Auto‑generate PowerPoint Slides From Google Analytics

June 18, 2006

Post and software updated: November 24, 2006

Chris Harrington, who lives here in Pittsburgh, wrote a post on the Web Analytics Forum on Friday, directing everyone to his GA-to-PPT tool. He directed everyone to his site where all the details are, but if you just want to use the tool, here’s how you do it. (And, I know all the details because Chris user tested it with me on Friday afternoon.)

Before I start, understand what the tool does. It merely takes the information you already have in Google Analytics and formats it nicely into a PowerPoint slide. You could definitely do the same thing yourself with a cut and paste job, but if you are generating a lot of these, it’s pretty handy. Plus, it formats the information to fit on the slide perfectly.

The URL is . But before you click, you should know that it only works in IE. If your computer is set to a different browser default, you need to cut and paste the URL into IE. You always have to choose Run (not save) because your computer will want to open it in your non-IE browser. (Anyone is welcome to tell me what the workaround for this is, as long is it doesn’t involve changing browser preferences…) Also, you should know that it only works if you have MSXML 4.0 SP2 Parser and SDK.

Once you get past the IE and MSXML thing, you can Run the tool and you’ll get a window like this:

I’ve already filled in the first three fields but they’ll be blank, and you won’t yet have the report choices at the bottom of the screen. When I first looked at this, I didn’t really understand what he was looking for, but the date fields are just like the Google Analytics interface — you start by filling in the dates of the report you are interested in.

Next, you have to fill in the Site ID so that the tool knows which company you are tracking. Chris and I figured out that you don’t have to do any of that XML stuff to get the info — it merely wants the RID number that’s nestled inside each and every URL of your reports (and comes right after the question mark, like this: ?rid=123456&scid=something-else). Be sure to pick up just the six digit number and not the rid= or the scid information. Finally, choose a report area, marketing or content (Chris pointed out to me that he broke it down this way so that the user isn’t overwhelmed.) At that point, you’ll be able to select individual reports (which are identical to the ones you get in GA – remember, this is presentation, not analysis) and watch his magic.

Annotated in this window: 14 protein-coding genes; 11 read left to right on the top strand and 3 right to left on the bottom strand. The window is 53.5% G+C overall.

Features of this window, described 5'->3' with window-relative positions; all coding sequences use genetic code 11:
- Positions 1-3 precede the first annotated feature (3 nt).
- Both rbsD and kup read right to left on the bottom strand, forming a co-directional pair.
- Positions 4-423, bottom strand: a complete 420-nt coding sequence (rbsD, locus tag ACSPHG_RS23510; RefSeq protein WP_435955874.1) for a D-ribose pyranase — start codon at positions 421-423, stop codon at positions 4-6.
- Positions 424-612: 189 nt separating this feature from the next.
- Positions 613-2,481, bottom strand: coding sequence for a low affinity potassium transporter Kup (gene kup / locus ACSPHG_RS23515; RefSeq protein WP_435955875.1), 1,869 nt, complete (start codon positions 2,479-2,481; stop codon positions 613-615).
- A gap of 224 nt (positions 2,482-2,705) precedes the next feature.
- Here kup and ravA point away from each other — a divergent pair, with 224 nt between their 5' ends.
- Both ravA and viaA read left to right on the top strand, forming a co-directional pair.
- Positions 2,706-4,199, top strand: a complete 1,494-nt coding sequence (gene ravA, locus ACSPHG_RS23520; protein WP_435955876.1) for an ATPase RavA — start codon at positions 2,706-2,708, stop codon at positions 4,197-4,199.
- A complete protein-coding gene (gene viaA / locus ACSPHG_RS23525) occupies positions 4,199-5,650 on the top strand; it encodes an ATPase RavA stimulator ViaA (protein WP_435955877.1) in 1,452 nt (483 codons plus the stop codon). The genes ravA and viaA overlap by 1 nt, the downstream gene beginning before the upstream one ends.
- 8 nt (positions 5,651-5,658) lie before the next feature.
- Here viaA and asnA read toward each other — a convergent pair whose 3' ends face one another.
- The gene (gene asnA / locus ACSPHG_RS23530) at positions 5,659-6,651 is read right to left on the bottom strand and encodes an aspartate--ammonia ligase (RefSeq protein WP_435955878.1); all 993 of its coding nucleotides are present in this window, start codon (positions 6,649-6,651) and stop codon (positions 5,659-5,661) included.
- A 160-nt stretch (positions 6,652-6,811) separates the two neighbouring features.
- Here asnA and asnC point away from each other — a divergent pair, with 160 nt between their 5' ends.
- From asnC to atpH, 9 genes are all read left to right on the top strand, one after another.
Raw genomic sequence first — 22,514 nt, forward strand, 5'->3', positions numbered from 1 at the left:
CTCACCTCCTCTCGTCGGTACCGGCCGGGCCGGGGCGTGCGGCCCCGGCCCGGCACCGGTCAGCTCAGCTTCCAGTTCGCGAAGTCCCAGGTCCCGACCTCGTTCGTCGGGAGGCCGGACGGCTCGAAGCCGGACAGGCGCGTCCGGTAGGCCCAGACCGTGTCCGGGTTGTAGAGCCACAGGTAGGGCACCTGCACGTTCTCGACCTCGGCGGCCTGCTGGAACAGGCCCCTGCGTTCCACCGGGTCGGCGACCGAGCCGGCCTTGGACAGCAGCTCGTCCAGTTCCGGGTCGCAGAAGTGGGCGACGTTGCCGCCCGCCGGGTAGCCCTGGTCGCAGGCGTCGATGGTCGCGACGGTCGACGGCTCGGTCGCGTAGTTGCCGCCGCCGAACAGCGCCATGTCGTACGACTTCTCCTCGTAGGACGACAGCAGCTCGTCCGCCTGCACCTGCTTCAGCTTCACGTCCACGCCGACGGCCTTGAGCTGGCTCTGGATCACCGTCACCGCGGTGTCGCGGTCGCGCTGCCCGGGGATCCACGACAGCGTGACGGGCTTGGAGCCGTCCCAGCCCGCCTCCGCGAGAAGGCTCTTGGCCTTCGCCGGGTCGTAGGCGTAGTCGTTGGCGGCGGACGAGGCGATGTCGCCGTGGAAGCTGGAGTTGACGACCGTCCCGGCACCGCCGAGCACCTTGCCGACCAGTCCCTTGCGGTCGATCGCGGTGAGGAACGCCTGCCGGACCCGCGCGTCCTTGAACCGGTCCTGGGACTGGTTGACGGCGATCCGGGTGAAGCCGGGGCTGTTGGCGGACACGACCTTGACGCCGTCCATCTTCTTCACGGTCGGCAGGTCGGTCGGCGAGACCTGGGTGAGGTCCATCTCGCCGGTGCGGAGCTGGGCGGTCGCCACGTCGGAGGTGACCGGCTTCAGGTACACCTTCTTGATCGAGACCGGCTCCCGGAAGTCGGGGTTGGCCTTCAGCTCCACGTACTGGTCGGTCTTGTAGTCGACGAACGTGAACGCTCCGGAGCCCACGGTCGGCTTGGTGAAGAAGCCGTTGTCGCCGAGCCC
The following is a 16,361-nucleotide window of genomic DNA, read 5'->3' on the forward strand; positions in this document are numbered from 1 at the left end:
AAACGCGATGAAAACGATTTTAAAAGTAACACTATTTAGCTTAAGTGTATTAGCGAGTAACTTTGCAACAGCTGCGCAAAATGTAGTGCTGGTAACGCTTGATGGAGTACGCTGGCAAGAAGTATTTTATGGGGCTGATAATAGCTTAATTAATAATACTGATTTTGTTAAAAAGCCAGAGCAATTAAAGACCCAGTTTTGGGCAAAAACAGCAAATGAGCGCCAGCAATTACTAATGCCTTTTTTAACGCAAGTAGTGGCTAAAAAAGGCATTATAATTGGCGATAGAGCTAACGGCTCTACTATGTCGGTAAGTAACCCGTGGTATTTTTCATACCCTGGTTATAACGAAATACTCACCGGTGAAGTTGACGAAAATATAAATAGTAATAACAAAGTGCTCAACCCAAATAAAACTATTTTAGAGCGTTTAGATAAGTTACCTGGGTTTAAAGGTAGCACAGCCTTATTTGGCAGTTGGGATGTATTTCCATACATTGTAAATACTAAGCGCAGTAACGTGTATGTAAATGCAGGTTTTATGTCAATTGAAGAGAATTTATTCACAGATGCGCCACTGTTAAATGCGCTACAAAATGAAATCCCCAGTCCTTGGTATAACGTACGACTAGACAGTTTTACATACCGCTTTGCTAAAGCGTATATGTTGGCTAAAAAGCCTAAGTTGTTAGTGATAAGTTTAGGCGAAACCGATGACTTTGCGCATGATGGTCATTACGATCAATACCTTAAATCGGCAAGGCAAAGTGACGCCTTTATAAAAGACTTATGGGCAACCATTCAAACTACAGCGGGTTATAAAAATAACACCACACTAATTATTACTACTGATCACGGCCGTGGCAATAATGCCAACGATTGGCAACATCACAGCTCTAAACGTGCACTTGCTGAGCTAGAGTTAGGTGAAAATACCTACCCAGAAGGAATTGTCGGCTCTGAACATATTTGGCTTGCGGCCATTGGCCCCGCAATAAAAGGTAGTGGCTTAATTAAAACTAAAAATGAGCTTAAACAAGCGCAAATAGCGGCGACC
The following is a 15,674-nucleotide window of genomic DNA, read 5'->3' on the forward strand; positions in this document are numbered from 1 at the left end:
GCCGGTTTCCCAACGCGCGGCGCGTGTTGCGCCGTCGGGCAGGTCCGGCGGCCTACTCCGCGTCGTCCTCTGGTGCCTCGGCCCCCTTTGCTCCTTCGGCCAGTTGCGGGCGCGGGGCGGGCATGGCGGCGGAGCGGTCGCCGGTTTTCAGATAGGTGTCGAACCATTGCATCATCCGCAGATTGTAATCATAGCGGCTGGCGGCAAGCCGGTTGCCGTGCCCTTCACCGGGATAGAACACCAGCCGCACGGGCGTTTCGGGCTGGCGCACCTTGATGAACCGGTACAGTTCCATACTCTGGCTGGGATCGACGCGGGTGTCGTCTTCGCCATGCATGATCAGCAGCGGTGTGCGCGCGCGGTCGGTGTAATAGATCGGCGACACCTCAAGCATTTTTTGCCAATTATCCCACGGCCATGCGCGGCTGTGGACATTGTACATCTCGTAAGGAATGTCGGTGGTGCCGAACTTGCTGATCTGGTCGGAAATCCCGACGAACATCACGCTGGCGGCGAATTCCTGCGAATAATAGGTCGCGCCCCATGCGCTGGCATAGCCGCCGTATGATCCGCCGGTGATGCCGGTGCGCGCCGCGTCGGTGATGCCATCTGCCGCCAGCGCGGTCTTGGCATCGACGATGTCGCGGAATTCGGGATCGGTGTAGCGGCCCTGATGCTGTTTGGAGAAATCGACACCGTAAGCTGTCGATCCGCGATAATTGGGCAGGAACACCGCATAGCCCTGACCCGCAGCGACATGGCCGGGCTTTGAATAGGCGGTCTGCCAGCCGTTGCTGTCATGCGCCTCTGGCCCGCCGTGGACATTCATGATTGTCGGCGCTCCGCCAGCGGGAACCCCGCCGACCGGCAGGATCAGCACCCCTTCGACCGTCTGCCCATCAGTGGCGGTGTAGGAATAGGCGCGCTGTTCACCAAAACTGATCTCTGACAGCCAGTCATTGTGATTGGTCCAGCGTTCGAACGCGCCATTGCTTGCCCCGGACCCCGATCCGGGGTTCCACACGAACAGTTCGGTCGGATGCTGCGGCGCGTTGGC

Note: Chris and I worked together to update this software on November 24, 2006. As usual, Chris get the big applause and I was mostly nagging and testing. The updated version includes all the new reports that GA has rolled out in the past few months, like AdWords Analysis. In the newer version, the .ppt usually goes to your “My Documents” if you are a PC user (Mac users, please comment and tell us where it goes to.) The Excel version stays right on your desktop until you save it. Also, be patient when you see that black DOS screen come up — sometimes it takes as long as 60 seconds. If you’ve used this recently and not had success, be sure to clear your cache before trying again.

Every time I work with this, it is a great lesson not only in how to auto-generate GA slides but in the power of user testing.

Robbin Steif